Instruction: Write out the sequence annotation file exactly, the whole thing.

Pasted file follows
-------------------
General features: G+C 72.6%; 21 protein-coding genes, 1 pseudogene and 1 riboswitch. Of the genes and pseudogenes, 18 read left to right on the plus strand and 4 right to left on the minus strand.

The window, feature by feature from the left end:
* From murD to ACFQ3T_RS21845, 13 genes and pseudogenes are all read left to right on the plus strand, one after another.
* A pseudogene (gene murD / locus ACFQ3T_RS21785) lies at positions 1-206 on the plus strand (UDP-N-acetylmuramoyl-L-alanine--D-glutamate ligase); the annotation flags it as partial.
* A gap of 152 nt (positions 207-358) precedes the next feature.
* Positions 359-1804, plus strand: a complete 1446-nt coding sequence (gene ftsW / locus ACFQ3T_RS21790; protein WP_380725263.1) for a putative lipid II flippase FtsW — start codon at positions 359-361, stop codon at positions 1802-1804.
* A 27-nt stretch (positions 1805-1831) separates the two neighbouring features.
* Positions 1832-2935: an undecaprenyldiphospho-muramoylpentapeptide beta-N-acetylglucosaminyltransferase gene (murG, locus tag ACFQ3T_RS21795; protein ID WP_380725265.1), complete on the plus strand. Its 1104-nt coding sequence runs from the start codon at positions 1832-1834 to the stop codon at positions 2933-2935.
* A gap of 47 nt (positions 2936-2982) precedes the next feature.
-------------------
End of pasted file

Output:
General features: G+C 72.6%; 21 protein-coding genes, 1 pseudogene and 1 riboswitch. Of the genes and pseudogenes, 18 read left to right on the plus strand and 4 right to left on the minus strand.

The window, feature by feature from the left end:
* From murD to ACFQ3T_RS21845, 13 genes and pseudogenes are all read left to right on the plus strand, one after another.
* A pseudogene (gene murD / locus ACFQ3T_RS21785) lies at positions 1-206 on the plus strand (UDP-N-acetylmuramoyl-L-alanine--D-glutamate ligase); the annotation flags it as partial.
* A gap of 152 nt (positions 207-358) precedes the next feature.
* Positions 359-1804, plus strand: a complete 1446-nt coding sequence (gene ftsW / locus ACFQ3T_RS21790; protein WP_380725263.1) for a putative lipid II flippase FtsW — start codon at positions 359-361, stop codon at positions 1802-1804.
* A 27-nt stretch (positions 1805-1831) separates the two neighbouring features.
* Positions 1832-2935: an undecaprenyldiphospho-muramoylpentapeptide beta-N-acetylglucosaminyltransferase gene (murG, locus tag ACFQ3T_RS21795; protein ID WP_380725265.1), complete on the plus strand. Its 1104-nt coding sequence runs from the start codon at positions 1832-1834 to the stop codon at positions 2933-2935.
* A gap of 47 nt (positions 2936-2982) precedes the next feature.